"Eric M. Hopper" <hopper,AT,omnifarious,DOT,org>|
RE: CRC32 - thoughts on Gutmann response|
Renato Salles <rsalles,AT,rsnetservices,DOT,com,DOT,br>|
Fri, 26 Sep 2003 11:02:32 -0300 (BRT)|
On Fri, 26 Sep 2003, Eric M. Hopper wrote:
> On Fri, 2003-09-26 at 00:47, Joseph Jamieson wrote:
> > To more people then you would think, security just isn't a major factor.
> > Cipe is very easy to install and run, it's solid as a rock, and it
> > includes some good encryption. Not to mention it's nice and fast.
Well, IMHO "some good encryption" is not enough. Very good encryption and
near impossible to be "cracked" is enough. If CIPE would only be
implemented in my own servers, the dammage that a security break would
have as result could be restrict to my assets. But this is no more the
case: In fact (infect?), as a small Linux firm as we are, our custommers
trust us: they beleive we know what we're doing when deploing a VPN
solution to them. A security break could have deep legal and financial
concerns to us, and one could ask me: why do you keep using it after
knowing that, even if in very speciall circunstances the privacy and
the content's integrity could be compromised? Well, three days ago, i
could say that nobody never discovered a security breach in CIPE, but this
is no more the case.
I'll continue to follow the developement list closely, giving a hand to
the newbees when it's possible, but my intention is to stop imediately to
deploy CIPE to new clients until all this concers become more clearly
adressed and the main developpers of CIPE decide themselves where are we
I'm not sure if a did read somewhere or did just imagine it, but is
OpenVPN a CIPE fork? Maybe it's time to "merge" or something? Is this
"possible"? I'm not sure but would like to listen to the oppinions coming
from the maillist because i consider CIPE as a protocol and OpenVPN only
a software using networking facilities already well known as well the
cryptographic resources like TLS.
I would suggest that the CIPE devel team contacts each other to build a
permanent staff to develop security fixes to the CIPE protocol and PKCIP
if this is the case. Myself, maybe i can try to "hire" people at the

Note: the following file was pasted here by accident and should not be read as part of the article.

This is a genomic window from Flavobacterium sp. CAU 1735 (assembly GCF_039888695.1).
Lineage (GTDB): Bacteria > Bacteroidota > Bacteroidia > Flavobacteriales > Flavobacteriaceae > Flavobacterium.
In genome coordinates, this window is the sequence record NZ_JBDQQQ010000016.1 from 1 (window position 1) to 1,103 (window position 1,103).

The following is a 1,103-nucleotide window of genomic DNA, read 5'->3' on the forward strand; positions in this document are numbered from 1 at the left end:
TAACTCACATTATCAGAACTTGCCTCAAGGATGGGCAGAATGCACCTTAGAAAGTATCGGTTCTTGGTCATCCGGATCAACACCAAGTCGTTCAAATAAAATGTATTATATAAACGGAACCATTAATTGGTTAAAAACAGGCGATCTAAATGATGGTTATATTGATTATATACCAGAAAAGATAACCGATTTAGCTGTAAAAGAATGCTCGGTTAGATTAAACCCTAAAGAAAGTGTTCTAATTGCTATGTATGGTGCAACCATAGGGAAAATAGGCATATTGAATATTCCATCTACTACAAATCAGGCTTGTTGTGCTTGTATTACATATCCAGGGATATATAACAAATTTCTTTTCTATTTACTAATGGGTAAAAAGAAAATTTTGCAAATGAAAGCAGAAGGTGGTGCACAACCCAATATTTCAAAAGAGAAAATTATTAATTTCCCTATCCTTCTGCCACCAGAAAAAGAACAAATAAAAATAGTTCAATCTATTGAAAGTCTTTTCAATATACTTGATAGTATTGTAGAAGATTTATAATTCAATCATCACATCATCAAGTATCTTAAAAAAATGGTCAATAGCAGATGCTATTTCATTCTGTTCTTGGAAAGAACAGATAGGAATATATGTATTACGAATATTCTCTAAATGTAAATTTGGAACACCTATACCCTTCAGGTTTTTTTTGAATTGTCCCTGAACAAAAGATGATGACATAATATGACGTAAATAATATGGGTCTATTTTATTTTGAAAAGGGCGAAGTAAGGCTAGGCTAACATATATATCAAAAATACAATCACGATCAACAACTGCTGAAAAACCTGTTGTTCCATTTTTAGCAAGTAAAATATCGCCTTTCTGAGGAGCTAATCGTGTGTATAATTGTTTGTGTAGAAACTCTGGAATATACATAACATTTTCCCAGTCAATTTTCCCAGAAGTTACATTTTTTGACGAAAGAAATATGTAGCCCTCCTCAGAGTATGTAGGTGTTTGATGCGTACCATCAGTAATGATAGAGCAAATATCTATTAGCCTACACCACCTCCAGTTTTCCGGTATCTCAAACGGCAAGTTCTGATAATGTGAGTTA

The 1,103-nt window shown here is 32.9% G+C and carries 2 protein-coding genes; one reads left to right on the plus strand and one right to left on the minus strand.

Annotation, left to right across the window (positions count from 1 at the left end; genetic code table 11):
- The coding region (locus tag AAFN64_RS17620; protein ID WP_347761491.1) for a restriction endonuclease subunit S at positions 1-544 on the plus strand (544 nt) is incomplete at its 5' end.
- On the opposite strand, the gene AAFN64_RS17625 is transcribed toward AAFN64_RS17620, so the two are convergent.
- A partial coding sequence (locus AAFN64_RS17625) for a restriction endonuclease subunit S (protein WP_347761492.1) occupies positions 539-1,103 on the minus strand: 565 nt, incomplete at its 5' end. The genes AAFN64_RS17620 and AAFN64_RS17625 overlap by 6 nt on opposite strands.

security community even not being known there at all - with few chances of
success but still wanting to help.
There is no reason to screem "wolf, wolf" to the lambs - this is a
literal traduction from pt_BR, maybe not well understood by others - but
something MUST be donne, and the soon we begin, faster we leave this
unconfortable situation where Mr. P.G. brought us to.
My best regards the list subscribers,
> > It's not the perfect security model, but for a good many people, it Just
> > Works.
> > At my company, we have set up cipe between many small offices quite
> > successfully. They do e-mail and other such things over it, usually
> > with low end DSL lines and cable modems. Heavy duty unbreakable
> > security just isn't too important; if someone is going to spend enough
> > time to crack the session and read the data, they'd see a whole lot of
> > nothing.
> Good security isn't just for you, it's for everybody you share the
> Internet with. Once a tool can be shown to have weaknesses that can be
> fixed, they should be fixed, no excuses, no "it's good enough for my
> purpose", none of that. That way leads one day to an Internet that's
> completely unusable for the vast majority of people because of DDOS
> attacks and whatever else.
> I'm not saying that if CIPE isn't fixed right now that it's a total
> disaster. I'm just saying that this kind of argument against fixing
> something isn't at all valid, and not worth paying attention to.
> > If someone could come up with a VPN that was as firewall friendly, fast,
> > and as easy to set up as cipe, but with all the latest and greatest
> > security measures, great! If not, I'll still use it, at least until all
> > the theory is proven and someone actually cracks cipe.
> This, I sort of agree with. What should happen is that CIPE should be
> fixed. It's possible that OpenVPN and CIPE should be merged. IMHO,
> IPSEC should be completely abandon because it's too complex to implement
> securely or even interoperably.
> The utter simplicity (comparitively anyway) of configuring CIPE means it
> should stay around. Complexity is the enemy of security. The minor
> modifications that would make it more secure aren't very difficult to
> implement, and don't add significantly to the complexity of the protocol
> or the complexity of the implementation. Unfortunately, they do mean
> that a new, incompatible protocol needs to be created.
> > Nobody said cipe was a replacement for SSL/SSH. What an ignorant
> > bastard.
> Simply because his tone was snotty, snide and incendiary doesn't mean
> the points aren't valid. It is clear that he didn't study CIPE as
> carefully as he could've, but he wasn't being payed for a security
> audit, was he? When one gets things for free, like the attention of
> someone who mostly knows what they're talking about, it's good to try to
> pull out the useful things and ignore the not so useful things. That's
> the lubricant that greases the Open Source world.
> Have fun (if at all possible),
> There's an excellent C/C++/Python/Unix/Linux programmer with a wide
> range of other experience and system admin skills who needs work.
> Namely, me. http://www.omnifarious.org/~hopper/resume.html
> -- Eric Hopper <hopper,AT,omnifarious,DOT,org>